He admits that attracting the next generation of talent to the re/insurance industry is not easy. Young people report wanting to work for companies that they perceive as a force for good in the world. Re/insurers are certainly that, as any insured farmer who has had his or her crop flattened by a hurricane could attest.
The industry has a role to play in helping the world achieve carbon-neutrality, helping businesses better manage their risk, and enabling new, life-changing technologies to emerge, he notes.
The industry needs to do more to advertise this reality, says Richards.
“Re/insurance is seen as an industry for eggheads, it’s not seen as an industry that is saving the world. It must do more to promote the good things it does.”
He is generous in his praise of the re/insurance industry, in terms of what it does for the global economy, and for Bermuda specifically.
“The re/insurance industry does great things for Bermuda,” he says. “Bermuda’s charities are largely financed by donations from the re/insurers, and in Bermuda, unlike in the UK, there is no tax advantage to it. They are making these donations for the right reasons.”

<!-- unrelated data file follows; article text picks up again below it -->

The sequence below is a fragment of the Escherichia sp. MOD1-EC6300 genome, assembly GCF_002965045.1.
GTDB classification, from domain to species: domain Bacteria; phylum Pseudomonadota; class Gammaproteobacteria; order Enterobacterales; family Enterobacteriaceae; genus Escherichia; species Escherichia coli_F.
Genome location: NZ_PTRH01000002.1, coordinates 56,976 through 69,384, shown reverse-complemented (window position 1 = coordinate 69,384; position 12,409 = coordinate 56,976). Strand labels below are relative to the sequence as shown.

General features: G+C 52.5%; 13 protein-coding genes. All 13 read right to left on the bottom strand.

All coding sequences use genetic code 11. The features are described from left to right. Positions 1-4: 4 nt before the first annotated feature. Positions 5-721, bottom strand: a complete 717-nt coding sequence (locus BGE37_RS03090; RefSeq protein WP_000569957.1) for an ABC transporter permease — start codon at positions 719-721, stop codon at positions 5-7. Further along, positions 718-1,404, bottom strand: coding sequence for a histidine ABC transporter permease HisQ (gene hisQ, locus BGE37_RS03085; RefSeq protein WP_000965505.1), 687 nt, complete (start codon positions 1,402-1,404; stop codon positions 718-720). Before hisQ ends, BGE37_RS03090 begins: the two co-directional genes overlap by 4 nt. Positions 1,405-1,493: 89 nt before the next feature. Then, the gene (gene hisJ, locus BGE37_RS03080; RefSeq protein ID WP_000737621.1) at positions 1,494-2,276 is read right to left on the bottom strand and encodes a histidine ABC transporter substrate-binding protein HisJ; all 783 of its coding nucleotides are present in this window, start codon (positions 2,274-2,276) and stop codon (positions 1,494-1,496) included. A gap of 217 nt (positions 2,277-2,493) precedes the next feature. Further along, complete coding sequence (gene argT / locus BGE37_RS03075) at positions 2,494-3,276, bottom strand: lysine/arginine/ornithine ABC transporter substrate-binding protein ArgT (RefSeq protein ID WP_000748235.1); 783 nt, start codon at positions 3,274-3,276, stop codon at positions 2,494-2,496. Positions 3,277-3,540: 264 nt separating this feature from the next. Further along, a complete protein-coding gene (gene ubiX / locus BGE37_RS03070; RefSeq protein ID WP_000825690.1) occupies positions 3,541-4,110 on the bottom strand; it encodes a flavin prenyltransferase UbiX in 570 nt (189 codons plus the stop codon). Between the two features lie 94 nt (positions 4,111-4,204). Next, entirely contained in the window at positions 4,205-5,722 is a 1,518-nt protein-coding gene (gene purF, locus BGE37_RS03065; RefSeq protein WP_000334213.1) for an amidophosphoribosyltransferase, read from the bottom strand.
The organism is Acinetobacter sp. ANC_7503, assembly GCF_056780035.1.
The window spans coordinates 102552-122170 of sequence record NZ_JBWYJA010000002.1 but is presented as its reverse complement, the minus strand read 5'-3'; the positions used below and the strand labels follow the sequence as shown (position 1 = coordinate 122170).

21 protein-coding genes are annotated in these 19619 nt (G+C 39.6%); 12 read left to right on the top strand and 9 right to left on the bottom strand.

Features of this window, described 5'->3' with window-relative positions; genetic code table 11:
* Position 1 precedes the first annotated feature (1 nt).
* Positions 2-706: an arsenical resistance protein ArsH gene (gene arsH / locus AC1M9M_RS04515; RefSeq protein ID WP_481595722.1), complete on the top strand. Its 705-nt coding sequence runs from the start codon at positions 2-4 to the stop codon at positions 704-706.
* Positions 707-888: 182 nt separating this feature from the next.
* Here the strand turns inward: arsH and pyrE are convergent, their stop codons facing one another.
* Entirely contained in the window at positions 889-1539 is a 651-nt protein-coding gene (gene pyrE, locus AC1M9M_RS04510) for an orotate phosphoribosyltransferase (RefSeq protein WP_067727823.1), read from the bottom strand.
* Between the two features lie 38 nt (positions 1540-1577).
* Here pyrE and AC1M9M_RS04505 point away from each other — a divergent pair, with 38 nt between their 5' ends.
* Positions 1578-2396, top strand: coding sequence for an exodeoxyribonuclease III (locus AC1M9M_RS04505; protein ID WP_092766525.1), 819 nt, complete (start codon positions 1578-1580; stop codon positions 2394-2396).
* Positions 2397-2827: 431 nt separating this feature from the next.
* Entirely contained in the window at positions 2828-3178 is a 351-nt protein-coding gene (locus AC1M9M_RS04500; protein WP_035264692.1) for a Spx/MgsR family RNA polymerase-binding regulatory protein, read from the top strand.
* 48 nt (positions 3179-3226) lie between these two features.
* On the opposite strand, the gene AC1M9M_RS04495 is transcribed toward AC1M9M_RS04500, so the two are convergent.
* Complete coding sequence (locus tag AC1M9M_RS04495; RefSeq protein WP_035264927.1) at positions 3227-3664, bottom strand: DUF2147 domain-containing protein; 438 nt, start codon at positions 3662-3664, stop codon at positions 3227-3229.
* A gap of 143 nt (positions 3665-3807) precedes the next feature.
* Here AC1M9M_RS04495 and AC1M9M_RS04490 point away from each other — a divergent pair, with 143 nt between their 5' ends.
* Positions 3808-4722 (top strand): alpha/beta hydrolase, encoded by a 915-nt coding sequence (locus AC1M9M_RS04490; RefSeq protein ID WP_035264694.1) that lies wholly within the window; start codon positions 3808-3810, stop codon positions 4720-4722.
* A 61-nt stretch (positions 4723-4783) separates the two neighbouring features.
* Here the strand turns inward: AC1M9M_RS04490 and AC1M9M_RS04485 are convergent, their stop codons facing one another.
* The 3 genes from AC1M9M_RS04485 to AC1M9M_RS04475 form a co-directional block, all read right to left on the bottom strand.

However, he is concerned that charitable giving has declined in the difficult years since 2008, with the challenging underwriting environment around the world leaving re/insurers less profitable, and with less money to give away.
“Donations that once flowed to charities like a river have slowed to more of a trickle,” he says. “But as the market hardens and profits increase, the trickle should become a river again.”